In a preferred embodiment, the visual representation includes at least a face having a mouth. The face can correspond to the original speaker if desired. In one embodiment, other facial features are altered during provision of the audible sounds. If desired, alteration of such facial features can match corresponding facial feature alterations of the original speaker. In one embodiment, such alterations can be correlated to specific speech substantive content as occurred during the original speech utterance. Candidate facial features for such alteration include eyes (or parts thereof), eyelids, eyebrows, cheeks, the nose (or a part thereof), the forehead, ears, and the chin, to name a few. The alterations can include, for example, movement of the facial feature and/or changes in coloration.
So configured, a recipient can view the image of another person seemingly speaking in a language that is understood by the recipient. The mouth of the image will appear to move substantially synchronously and appropriately in accord with the audiblized speech. In addition, in an appropriate embodiment, other facial features of the speaking image can change as well (to reflect or impart, for example, similar alterations as appear on the face of the original speaker) to thereby convey a more natural appearance and/or potentially valuable non-verbal communications.
Referring now to the drawings, and particularly to
The translated text output of the first language to second language translator 11 couples to a text to speech transducer 12. Such transducers are also well known in the art and also typically comprise a programmable platform bearing one or more software applications that serve to associate text with corresponding sounds of speech and to then synthesize a resultant audio stream comprising such sounds. A preferred approach includes parsing the text to a sufficient degree to permit associating individual phonemes with the parsed textual elements. Such phonemes are typically viewed as constituting the basic elements of vocalized speech and therefore serve as a useful building block for synthesizing verbalized speech that corresponds realistically and accurately to the source text. Various approaches exist to facilitate appropriate pronunciation and enunciation of synthesized speech, including contextually-based pronunciation rules. In general, any of these known approaches will serve compatibly for the purposes of the present embodiment. Again, when supporting a real time communication, the text to speech transducer 12 will preferably comprise a substantially real time speech synthesis platform.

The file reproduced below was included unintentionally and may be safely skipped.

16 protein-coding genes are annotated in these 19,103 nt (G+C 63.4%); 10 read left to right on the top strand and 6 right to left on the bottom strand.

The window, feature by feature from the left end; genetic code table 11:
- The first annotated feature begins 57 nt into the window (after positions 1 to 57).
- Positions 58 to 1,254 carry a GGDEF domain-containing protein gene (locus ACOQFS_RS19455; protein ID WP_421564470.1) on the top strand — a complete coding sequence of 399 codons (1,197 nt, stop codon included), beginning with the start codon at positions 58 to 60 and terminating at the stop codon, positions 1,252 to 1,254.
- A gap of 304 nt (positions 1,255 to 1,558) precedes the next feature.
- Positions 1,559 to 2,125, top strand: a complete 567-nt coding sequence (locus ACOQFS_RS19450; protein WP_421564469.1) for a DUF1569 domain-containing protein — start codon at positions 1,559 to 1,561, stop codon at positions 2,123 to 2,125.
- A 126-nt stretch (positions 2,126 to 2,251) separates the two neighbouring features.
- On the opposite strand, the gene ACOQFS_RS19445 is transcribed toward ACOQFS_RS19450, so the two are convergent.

A speaker 13 serves to physically convert the synthesized speech electric audio signals from the text to speech transducer 12 into physical sound waves to thereby render the synthesized speech audible. (Depending upon the application and embodiment, of course, other elements may be introduced as well, such as independent audio amplifiers, compressors, equalizers, and the like.)
This embodiment also includes an animated display driver 14 and a corresponding display 15. The animated display driver 14 serves to provide a display of at least an animated mouth 17 and preferably the entire face 16 of an individual on the display 15. Depending upon the application and/or the specific embodiment, the animated display driver 14 can work with source data that comprises a live image (still or dynamic) of a person, a partially live (still or dynamic) and partially virtual image (still or dynamic) of a person, or a fully virtual still or dynamic image of a person. Also as desired, the image 16 portrayed can be a faithful representation of the actual person speaking (either as a live image or as a previously stored or rendered image) or can comprise the image of another person (either real or fanciful). The source data can further comprise either a two dimensional rendering of the person or a three dimensional rendering. Depending upon the embodiment, the source image data can be previously stored at the animated display driver 14 (or convenient thereto) or can be provided to the animated display driver 14 as needed or as obtained during the process described herein (the latter may occur, for example, when the animated display driver 14 resides in a receiving communication device such as a videophone and a corresponding wireless transmitter provides the source data along with a verbal communication).